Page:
A billionaire from Australia has filed a criminal complaint against Facebook, claiming that the platform failed to block fraudulent adverts using his image.

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Andrew Forrest claims that the rise of cryptocurrency scams on Facebook violated Australian anti-money laundering regulations.

He said that this was the first time Facebook has been charged with a crime anywhere in the world.

Dr. Forrest’s issue was not addressed by Facebook’s owner, Meta, who stated that the company was “committed to keeping those folks [scammers] off our platform.”

Dr. Forrest, the head of miner Fortescue Metals, accused Facebook of being “criminally reckless” in failing to do more to stop the advertising, which began in early 2019.

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Scammers exploit his image, as well as the images of other celebrities, to market phony investments that promise huge returns. Although Facebook bans such ads, many still appear on the platform.

In November 2019, Dr. Forrest wrote an open letter to Facebook CEO Mark Zuckerberg, imploring him to take more action.

“I’m concerned about innocent Australians being scammed through clickbait advertising on social media,” the Australian Billionaire said in a statement on Thursday.

“I’m acting here for Australians, but this is happening all over the world.”

The case will be heard in the Western Australian Magistrates Court on March 28. If it succeeds, Facebook may be fined or forced to adjust its advertising strategy.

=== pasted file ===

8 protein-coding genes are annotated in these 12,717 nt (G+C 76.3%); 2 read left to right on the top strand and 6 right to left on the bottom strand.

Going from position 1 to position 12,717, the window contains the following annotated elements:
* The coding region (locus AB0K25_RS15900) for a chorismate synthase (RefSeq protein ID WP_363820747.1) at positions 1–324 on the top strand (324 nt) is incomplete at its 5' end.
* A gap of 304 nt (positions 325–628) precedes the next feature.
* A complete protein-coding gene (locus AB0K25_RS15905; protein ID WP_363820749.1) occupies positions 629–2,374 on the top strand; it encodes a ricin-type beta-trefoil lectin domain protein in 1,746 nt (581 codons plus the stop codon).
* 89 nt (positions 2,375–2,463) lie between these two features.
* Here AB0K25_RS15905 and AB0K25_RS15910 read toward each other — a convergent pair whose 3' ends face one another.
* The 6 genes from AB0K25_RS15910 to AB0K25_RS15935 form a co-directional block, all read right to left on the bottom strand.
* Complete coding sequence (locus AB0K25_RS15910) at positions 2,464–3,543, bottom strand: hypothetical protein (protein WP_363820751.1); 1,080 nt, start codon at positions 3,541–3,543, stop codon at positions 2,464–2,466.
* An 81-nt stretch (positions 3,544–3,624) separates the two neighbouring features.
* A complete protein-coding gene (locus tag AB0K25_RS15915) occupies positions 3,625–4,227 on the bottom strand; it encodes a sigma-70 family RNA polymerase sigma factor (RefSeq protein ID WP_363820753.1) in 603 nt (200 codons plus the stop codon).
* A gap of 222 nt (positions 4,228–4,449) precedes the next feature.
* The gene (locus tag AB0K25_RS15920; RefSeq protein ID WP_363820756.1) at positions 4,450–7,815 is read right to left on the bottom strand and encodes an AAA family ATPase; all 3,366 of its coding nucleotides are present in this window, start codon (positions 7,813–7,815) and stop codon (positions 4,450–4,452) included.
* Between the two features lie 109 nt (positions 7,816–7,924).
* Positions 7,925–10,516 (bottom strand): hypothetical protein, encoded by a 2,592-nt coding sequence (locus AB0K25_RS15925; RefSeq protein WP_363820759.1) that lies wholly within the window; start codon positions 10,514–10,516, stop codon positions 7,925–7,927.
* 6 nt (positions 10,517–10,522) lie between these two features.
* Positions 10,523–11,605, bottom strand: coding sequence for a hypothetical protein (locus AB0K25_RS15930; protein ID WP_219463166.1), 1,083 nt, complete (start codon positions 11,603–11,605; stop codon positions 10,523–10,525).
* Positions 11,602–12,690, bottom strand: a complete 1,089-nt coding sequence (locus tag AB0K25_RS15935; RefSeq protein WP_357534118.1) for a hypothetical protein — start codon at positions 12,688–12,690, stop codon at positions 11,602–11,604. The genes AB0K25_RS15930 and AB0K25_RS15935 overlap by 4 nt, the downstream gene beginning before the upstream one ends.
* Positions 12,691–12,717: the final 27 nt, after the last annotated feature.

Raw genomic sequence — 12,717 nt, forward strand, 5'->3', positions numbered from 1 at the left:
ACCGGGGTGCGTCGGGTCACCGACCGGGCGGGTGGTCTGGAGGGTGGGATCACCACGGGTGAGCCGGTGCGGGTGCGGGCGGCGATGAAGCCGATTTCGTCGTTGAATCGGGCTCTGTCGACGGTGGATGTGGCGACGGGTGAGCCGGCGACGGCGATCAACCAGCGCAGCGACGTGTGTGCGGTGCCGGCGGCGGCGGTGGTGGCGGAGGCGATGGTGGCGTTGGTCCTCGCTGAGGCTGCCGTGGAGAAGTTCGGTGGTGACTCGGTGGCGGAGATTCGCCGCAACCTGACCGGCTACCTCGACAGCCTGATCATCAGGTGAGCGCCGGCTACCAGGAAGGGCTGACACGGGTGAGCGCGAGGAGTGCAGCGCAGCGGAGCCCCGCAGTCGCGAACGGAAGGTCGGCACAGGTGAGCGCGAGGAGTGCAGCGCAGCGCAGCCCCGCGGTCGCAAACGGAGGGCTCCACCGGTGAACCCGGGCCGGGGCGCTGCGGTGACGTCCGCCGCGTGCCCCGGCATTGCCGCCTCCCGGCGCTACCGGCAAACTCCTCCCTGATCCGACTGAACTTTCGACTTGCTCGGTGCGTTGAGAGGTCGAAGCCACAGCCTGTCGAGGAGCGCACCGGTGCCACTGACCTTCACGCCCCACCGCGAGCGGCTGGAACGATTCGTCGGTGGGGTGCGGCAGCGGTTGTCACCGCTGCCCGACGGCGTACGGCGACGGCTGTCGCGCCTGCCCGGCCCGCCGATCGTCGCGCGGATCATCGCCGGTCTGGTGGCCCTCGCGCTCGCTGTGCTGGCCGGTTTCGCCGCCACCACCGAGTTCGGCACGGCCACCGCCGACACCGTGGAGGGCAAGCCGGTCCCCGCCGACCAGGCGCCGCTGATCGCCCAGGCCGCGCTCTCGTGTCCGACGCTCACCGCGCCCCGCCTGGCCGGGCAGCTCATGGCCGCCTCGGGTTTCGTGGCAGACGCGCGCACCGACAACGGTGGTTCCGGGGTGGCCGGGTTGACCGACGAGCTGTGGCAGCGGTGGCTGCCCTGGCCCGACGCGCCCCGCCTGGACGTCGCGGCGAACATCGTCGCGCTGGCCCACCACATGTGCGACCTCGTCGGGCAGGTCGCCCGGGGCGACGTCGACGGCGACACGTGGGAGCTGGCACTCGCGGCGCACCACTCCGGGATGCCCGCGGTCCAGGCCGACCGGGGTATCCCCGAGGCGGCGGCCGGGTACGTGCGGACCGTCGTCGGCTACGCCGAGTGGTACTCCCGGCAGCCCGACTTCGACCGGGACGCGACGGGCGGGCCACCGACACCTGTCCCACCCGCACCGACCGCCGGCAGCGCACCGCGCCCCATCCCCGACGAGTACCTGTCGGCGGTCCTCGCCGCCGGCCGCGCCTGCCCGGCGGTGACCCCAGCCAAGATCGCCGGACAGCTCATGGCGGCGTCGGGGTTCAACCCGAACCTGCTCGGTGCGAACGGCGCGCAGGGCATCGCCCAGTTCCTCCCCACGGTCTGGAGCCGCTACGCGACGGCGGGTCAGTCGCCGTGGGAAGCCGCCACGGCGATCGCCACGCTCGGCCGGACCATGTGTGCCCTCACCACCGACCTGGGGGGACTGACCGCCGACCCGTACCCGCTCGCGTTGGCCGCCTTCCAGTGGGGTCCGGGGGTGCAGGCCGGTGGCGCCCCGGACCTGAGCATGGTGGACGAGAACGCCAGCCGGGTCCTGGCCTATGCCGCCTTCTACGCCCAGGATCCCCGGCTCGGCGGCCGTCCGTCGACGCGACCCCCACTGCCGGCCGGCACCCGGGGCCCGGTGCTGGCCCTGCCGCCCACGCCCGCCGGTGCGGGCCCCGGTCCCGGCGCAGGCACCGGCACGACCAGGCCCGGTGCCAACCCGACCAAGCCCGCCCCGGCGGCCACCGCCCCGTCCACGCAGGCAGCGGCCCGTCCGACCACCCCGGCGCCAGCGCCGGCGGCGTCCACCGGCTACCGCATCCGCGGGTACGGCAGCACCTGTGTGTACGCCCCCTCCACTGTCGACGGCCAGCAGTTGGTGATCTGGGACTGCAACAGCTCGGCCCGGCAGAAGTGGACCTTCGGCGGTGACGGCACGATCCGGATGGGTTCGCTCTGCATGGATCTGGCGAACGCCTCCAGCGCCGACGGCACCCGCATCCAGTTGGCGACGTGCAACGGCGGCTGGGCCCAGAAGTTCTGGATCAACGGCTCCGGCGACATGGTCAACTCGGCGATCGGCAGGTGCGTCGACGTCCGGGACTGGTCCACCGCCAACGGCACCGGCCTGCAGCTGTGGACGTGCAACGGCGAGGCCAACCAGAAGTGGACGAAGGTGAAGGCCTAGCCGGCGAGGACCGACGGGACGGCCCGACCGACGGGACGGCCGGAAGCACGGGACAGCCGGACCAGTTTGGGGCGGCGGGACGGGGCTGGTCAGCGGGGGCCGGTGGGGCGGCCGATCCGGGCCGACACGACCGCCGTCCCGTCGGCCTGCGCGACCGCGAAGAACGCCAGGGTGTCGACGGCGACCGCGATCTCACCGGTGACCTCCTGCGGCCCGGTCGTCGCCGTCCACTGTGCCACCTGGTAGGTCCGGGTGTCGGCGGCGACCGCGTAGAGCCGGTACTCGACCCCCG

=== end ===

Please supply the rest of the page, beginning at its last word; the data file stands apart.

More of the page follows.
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In addition, Dr. Forrest has filed a legal complaint in the state of California, where Facebook is based.

According to The Australian newspaper, he claims that Facebook “knowingly profits from this cycle of illegal ads” in his case.

According to court filings, one victim in Australia lost $670,000 (£495,000; A$940,000) as a result of a bogus endorsement starring Dr. Forrest.

Scam adverts, the social media business claimed in a statement to the media, were against its regulations.

“We take a multifaceted approach to stop these ads, we work not just to detect and reject the ads themselves but also block advertisers from our services and, in some cases, take court action to enforce our policies,” a Meta representative said.


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